As shown in FIG. 3, a proximity sensor 50 is mounted on a lower end of the polishing table 12 in a position near its circumferential edge, and a dog 52 is mounted outwardly of the polishing table 12 in alignment with the proximity sensor 50. Each time the polishing table 12 makes one revolution, the proximity sensor 50 detects the dog 52 to thereby determine a rotation angle of the polishing table 12.

The light source 30 comprises a light source configured to emit light having a wavelength range including white light. For example, a pulsed light source, such as a xenon lamp, can be used as the light source 30. When the pulsed light source is used as the light source 30, the light source 30 emits pulsed light at each measuring point according to a trigger signal during a polishing process. Alternatively, a tungsten lamp may be used as the light source 30. In this case, the light source 30 may emit light continuously at least when the light-emitting end of the light-emitting optical fiber 32 and the light-receiving end of the light-receiving optical fiber 34 are facing the surface of the wafer W.

Light from the light source 30 travels through the light-emitting end of the light-emitting optical fiber 32 and the light transmission section 22, and is applied to the surface of the wafer W. The light is reflected off the surface, being polished, of the wafer W, passes through the light transmission section 22, and is received by the light-receiving optical fiber 34 of the polishing state monitoring apparatus 20. The light, received by the light-receiving optical fiber 34, is transmitted to the spectroscope unit 36, which divides the light into a plurality of light rays according to wavelengths. The divided light rays having respective wavelengths are applied to the photodetectors corresponding to the wavelengths, and the photodetectors store electric charges according to quantities of the light rays applied. The electrical information stored in the photodetectors is read (released) at a predetermined timing, and converted into a digital signal. The digital signal is sent to the spectral data generator of the control unit 40, and the control unit 40 generates spectral data corresponding to respective measuring points.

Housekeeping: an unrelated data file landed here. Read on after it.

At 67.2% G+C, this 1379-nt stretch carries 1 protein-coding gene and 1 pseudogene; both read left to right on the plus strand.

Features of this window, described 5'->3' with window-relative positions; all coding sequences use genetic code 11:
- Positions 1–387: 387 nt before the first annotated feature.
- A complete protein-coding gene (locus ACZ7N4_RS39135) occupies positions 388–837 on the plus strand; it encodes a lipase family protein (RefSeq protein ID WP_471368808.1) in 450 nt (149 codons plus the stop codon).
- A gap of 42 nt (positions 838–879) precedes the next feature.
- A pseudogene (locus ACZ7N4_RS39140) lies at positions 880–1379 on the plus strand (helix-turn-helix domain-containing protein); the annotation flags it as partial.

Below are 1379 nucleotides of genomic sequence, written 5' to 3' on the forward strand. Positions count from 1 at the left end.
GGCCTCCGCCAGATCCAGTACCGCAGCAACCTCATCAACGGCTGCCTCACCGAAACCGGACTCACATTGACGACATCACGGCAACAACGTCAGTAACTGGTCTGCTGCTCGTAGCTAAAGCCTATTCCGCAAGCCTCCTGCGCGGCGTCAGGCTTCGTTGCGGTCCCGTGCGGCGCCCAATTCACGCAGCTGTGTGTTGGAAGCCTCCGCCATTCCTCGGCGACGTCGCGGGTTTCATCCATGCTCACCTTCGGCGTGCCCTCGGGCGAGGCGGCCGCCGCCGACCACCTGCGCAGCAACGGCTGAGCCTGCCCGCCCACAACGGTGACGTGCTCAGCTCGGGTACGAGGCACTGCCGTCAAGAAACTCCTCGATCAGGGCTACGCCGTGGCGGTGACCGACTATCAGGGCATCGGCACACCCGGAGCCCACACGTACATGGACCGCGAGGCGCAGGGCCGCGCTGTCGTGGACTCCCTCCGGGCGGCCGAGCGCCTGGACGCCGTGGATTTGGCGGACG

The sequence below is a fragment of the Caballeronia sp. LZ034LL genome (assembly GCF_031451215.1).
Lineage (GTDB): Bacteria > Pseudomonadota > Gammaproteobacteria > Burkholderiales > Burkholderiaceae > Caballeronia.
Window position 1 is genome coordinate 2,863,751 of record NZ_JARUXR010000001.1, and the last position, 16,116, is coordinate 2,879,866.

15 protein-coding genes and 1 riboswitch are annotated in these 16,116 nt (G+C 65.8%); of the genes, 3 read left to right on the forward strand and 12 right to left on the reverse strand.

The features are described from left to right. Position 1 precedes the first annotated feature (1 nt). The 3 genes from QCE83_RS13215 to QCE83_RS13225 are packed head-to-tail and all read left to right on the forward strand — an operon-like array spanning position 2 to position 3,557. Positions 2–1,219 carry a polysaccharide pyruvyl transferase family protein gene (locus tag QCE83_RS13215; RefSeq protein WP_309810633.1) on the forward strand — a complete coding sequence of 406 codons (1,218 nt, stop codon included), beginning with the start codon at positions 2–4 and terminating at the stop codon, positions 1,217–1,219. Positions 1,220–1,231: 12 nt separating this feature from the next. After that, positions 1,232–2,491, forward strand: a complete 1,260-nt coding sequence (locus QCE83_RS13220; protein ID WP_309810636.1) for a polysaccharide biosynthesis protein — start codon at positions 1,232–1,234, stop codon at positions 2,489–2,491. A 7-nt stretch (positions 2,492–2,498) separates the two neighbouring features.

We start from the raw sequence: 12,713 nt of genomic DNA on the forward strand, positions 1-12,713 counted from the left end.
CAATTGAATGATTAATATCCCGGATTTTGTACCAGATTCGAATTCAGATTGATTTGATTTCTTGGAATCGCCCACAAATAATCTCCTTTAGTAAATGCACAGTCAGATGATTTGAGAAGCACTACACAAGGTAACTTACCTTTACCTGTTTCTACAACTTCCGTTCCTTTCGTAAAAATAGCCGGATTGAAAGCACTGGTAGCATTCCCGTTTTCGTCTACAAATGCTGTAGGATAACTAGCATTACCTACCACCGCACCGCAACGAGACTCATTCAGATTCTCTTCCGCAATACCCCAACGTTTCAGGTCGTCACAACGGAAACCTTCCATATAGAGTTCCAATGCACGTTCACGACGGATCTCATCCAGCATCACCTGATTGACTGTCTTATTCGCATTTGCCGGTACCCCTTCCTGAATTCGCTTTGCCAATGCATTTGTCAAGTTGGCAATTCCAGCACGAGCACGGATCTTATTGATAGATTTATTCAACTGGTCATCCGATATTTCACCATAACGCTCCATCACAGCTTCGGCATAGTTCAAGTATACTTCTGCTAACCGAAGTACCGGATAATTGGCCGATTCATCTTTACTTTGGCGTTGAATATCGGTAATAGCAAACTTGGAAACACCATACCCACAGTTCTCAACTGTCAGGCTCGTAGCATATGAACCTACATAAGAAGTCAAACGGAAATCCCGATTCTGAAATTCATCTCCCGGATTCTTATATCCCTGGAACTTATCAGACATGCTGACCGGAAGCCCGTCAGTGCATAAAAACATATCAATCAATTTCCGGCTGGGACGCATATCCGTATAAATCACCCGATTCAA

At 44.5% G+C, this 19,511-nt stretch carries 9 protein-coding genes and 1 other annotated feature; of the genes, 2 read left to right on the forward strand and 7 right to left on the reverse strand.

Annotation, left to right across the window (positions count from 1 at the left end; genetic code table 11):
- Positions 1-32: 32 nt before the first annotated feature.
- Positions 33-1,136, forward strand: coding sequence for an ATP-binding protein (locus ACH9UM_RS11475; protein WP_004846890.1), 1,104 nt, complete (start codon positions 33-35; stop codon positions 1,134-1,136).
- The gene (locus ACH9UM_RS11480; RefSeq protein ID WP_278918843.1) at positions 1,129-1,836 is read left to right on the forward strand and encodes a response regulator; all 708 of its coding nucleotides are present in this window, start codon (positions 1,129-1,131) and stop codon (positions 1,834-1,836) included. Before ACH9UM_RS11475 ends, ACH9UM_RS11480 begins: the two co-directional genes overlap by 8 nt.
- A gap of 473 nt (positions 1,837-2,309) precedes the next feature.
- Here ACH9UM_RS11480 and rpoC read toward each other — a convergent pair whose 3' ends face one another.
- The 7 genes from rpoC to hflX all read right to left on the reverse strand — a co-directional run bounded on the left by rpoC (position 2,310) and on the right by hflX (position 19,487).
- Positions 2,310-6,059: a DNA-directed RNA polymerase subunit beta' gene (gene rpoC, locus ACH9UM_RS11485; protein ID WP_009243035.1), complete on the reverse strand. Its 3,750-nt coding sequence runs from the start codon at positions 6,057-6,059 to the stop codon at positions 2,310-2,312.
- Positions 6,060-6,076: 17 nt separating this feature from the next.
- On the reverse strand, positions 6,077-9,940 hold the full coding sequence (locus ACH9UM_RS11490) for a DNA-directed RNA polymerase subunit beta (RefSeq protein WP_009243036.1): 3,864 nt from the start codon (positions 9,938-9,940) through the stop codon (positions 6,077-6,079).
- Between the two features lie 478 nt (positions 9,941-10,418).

Operation of the photodetectors of the spectroscope unit 36 will be described below. FIGS. 4 and 5 are diagrams showing an operating manner of the photodetectors in a case where the spectroscope unit 36 has photodetectors 60-1 through 60-N (the total number is N). More specifically, FIG. 4 shows a case where the pulsed light source is used as the light source 30, and FIG. 5 shows a case where the continuous light source is used as the light source 30. In FIGS. 4 and 5, horizontal axis represents time, and rising portions of graphs show that the electrical information is stored in the photodetectors, and falling portions show that the electrical information is read (released) from the photodetectors. In FIG. 4, black circles (●) indicate times when the pulsed light source is turned on.

In one sampling cycle, the photodetectors 60-1 through 60-N are successively switched from one to another to read (release) the electrical information therefrom. As described above, the photodetectors 60-1 through 60-N store the quantities of light rays of the corresponding wavelengths as the electrical information, and the stored electrical information is repeatedly read (released) from the photodetectors 60-1 through 60-N at a sampling period T with phase difference therebetween. The sampling period T is set to be relatively small, insofar as sufficient quantities of light are stored as electrical information in the photodetectors 60-1 through 60-N and data read from the photodetectors 60-1 through 60-N can sufficiently be processed in real-time. When an array of 512 photodiodes is used as the photodetectors, the sampling period T is on the order of 10 milliseconds.